Almost instantly, there have been positive results of the emerging movement. Sharp as ever in her political acumen, Speaker Nancy Pelosi has launched — while taking a knee and robed in African colors — a sweeping set of Democratic proposals for police reform. After years of vacillating on racist and militarized policing practices, some Republican members of Congress have come out in favor of police reform. Weary of waiting for Washington to act, state and local governments — to whose chief executives state and local police chiefs are responsible — are working up solutions to the long-standing problem of racist policing. Police reform has suddenly turned into a pressing issue for all levels of government: The city council of Minneapolis overwhelmingly voted to defund the police force that currently exists in that city.

But there are already warning signs of division in this young movement. As I’ve written about other cycles of protest, periods of widespread popular revolt always have significant political effects, but these effects are not predictable and depend on the cohesion of the protest movement and the response of elites to the movement.

The failure of the struggle for black rights after the Civil War was due to many factors, but the pre-war split between the Garrisonians and those anti-slavery advocates who became Republicans was one of them. When Garrison and his followers vanished from view after the war, Republicans no longer were facing outside pressure to stay the course. Instead, the party’s leaders were free to become absorbed by making the country safe for capitalism. The losers were the freed slaves — and the ideals of freedom and equality in the United States.

What might happen if today’s most ardent abolitionists were to hive off into a separate radical movement, as the Garrisonians did before the Civil War?

We have a recent example that is worrying. In the second half of the 1960s, the northern branch of the civil rights and the anti-war movement both turned radical — and, in places, violent. That shift alienated a substantial portion of white supporters of social change. Not only that: it provided Richard Nixon with a pretext to run his 1968 campaign on a “law and order” program, just as the country was entering what would turn out to be an extended phase of contention over the war in Vietnam. One result was a spate of draconian new policies and laws meant to intimidate protesters; another was the effort to attack both the antiwar movement and civil rights leaders like Martin Luther King through clandestine spying and intimidation; a third was the shift of many black activists from movement politics to running for public office.

Will moderate white supporters of black civil rights today retreat to the compromises and evasions like those that came to define the Republican Party after 1876? Already, moderate Democrats have begun to retreat to the position that if only “bad apples” like the policeman who murdered George Floyd were removed from the nation’s 1,800 police departments, then the scourge of racialized police violence would end. I am skeptical: For decades, reformers have attempted to hold in check the racism in many of our police departments, but have largely given up, faced by Republican opposition and police union obstruction.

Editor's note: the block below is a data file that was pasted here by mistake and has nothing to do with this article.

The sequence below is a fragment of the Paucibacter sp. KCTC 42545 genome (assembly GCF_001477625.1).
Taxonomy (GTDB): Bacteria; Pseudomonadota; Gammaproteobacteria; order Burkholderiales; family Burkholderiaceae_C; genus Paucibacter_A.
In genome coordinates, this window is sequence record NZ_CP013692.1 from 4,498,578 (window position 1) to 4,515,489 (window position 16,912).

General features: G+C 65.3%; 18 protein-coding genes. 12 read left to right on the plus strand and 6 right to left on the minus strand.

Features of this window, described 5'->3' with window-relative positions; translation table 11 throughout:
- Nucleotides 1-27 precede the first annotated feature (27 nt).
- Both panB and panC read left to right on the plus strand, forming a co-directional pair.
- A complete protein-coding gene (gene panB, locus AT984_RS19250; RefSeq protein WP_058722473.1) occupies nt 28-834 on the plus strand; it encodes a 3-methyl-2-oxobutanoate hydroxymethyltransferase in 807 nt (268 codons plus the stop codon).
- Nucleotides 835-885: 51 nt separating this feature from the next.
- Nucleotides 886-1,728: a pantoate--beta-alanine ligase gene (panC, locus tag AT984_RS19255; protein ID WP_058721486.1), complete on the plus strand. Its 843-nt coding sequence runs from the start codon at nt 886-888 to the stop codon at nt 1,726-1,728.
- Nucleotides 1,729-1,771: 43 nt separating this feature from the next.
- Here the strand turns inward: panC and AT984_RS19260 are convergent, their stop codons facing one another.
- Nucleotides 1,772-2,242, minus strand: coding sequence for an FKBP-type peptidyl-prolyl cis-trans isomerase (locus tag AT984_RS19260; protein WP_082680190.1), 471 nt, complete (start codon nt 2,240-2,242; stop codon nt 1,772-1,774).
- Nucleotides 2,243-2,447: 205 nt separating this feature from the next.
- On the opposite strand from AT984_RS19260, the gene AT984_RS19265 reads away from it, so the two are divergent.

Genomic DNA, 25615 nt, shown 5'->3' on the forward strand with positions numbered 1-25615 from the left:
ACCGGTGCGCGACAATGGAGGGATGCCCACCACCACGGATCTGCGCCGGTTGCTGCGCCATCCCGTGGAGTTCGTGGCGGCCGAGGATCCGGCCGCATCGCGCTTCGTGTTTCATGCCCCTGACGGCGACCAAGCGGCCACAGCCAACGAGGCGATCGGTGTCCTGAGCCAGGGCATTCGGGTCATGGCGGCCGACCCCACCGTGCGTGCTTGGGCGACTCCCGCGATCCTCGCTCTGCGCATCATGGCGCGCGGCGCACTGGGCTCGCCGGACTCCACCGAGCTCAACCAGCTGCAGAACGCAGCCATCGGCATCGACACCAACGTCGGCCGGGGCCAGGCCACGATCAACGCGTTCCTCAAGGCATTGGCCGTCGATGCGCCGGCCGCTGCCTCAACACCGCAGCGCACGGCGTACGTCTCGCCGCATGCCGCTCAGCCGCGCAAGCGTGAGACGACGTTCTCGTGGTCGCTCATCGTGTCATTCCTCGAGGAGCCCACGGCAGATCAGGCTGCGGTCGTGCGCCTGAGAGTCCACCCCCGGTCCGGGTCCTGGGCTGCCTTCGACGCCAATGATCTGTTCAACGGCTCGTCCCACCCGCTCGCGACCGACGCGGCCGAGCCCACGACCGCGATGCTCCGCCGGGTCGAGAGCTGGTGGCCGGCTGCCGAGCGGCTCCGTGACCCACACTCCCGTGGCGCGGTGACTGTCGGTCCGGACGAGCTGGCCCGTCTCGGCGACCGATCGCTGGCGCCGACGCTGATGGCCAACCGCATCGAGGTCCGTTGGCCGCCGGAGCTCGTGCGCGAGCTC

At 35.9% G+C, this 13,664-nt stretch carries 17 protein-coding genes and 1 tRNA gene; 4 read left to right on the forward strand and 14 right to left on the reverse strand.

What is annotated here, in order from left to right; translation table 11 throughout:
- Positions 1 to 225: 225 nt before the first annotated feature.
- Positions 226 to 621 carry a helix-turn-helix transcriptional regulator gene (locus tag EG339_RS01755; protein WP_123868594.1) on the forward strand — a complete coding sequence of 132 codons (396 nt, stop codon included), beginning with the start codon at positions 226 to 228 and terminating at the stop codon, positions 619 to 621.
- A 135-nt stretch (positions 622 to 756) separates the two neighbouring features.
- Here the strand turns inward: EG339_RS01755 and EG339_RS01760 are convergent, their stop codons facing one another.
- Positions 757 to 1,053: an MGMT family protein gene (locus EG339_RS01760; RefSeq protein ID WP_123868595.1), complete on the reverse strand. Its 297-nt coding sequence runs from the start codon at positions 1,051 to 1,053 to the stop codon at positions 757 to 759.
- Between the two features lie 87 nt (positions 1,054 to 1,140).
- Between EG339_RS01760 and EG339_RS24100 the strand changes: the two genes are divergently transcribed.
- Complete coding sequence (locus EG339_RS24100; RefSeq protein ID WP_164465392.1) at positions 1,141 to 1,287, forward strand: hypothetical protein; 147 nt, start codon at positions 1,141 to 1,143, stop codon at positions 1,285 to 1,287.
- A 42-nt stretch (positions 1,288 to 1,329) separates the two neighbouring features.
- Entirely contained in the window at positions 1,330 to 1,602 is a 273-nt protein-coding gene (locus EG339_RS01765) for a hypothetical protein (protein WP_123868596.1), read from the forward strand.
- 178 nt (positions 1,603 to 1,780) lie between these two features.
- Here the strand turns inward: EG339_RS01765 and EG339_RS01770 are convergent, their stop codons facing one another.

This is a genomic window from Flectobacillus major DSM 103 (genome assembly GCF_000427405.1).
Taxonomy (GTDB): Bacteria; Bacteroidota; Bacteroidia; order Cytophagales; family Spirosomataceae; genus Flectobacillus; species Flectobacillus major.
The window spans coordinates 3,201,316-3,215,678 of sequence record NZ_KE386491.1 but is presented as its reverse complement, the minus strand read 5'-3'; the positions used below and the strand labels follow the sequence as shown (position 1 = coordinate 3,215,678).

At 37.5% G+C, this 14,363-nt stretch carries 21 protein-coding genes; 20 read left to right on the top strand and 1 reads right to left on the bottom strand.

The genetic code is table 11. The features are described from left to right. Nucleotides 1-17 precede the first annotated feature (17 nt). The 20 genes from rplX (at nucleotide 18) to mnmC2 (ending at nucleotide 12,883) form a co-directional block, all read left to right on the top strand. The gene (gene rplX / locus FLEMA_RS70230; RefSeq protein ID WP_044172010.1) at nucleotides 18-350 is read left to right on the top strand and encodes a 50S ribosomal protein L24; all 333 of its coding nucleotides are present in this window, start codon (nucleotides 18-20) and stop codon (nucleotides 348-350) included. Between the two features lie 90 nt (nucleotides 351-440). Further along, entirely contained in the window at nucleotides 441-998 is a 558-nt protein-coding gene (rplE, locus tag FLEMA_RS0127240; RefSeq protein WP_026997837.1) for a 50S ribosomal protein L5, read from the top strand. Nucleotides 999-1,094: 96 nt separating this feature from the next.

At the same time, following the broad public outcry against the killing of George Floyd, there have been calls from the Left for cities to “defund the police.” Led by the members of the Minneapolis city council — no doubt smarting from the city’s inability to protect its black citizens — the call for defunding by these new “Garrisonians” has spread rapidly among the most radical protesters in the streets. Predictably, the Trump campaign immediately blamed the Democrats for abetting criminality by calling for the defunding of police forces, a false claim that presidential contender Joe Biden immediately denied. But one already senses the potential for another split between radical and moderate abolitionists — not so dissimilar from the splits that limited the effectiveness of Reconstruction after the Civil War, and of the Civil Rights Movement of the 1960s.

With a broad swath of public opinion outraged over the persistence of African American deaths at the hands of the police, with the White House reeling over the government’s missteps in meeting the pandemic, and with the president’s disastrous mishandling of the protests, surely there are reform issues around which the progressive and moderate Left and independent voters can unite without raising the provocative banner of “defund the police.”

Ending the abuse of “qualified immunity,” which shields government officials from being held liable for discretionary actions performed within their official capacity; allowing police officers’ record of past abuses to be made available to current victims and their families; establishing a national database of bad police behavior: these are all moderate reforms with radical implications. More ambitiously, the movement could move beyond its preoccupation with policing to demand progress in the underlying racial inequality that scars our nation.

At this critical juncture in a movement for racial justice unprecedented in its breadth of popular support, I can only hope that the new abolitionists will learn from the mistakes of their predecessors.

Sidney Tarrow is Professor Emeritus of Government and an adjunct professor at the Cornell Law School. He is the author of Power in Movement and, most recently, co-editor, with David S. Meyer, of The Resistance: The Dawn of the Anti-Trump Opposition Movement.